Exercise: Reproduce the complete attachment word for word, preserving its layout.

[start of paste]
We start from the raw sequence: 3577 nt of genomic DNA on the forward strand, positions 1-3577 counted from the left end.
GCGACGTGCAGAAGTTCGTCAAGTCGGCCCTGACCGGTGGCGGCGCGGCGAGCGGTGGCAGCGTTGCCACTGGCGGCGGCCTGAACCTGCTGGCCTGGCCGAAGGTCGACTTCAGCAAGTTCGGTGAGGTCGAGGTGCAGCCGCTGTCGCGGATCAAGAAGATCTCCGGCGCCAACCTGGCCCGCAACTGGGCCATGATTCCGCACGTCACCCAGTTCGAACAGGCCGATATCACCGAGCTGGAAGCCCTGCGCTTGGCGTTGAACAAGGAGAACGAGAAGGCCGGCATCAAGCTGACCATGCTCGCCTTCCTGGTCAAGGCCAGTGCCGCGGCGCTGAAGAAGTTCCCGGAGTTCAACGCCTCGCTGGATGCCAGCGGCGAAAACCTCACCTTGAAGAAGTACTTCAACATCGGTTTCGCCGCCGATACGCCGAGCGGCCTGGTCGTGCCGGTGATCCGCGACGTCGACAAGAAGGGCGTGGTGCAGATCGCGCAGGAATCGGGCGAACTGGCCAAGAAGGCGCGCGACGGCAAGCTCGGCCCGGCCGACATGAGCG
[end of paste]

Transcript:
We start from the raw sequence: 3577 nt of genomic DNA on the forward strand, positions 1-3577 counted from the left end.
GCGACGTGCAGAAGTTCGTCAAGTCGGCCCTGACCGGTGGCGGCGCGGCGAGCGGTGGCAGCGTTGCCACTGGCGGCGGCCTGAACCTGCTGGCCTGGCCGAAGGTCGACTTCAGCAAGTTCGGTGAGGTCGAGGTGCAGCCGCTGTCGCGGATCAAGAAGATCTCCGGCGCCAACCTGGCCCGCAACTGGGCCATGATTCCGCACGTCACCCAGTTCGAACAGGCCGATATCACCGAGCTGGAAGCCCTGCGCTTGGCGTTGAACAAGGAGAACGAGAAGGCCGGCATCAAGCTGACCATGCTCGCCTTCCTGGTCAAGGCCAGTGCCGCGGCGCTGAAGAAGTTCCCGGAGTTCAACGCCTCGCTGGATGCCAGCGGCGAAAACCTCACCTTGAAGAAGTACTTCAACATCGGTTTCGCCGCCGATACGCCGAGCGGCCTGGTCGTGCCGGTGATCCGCGACGTCGACAAGAAGGGCGTGGTGCAGATCGCGCAGGAATCGGGCGAACTGGCCAAGAAGGCGCGCGACGGCAAGCTCGGCCCGGCCGACATGAGCG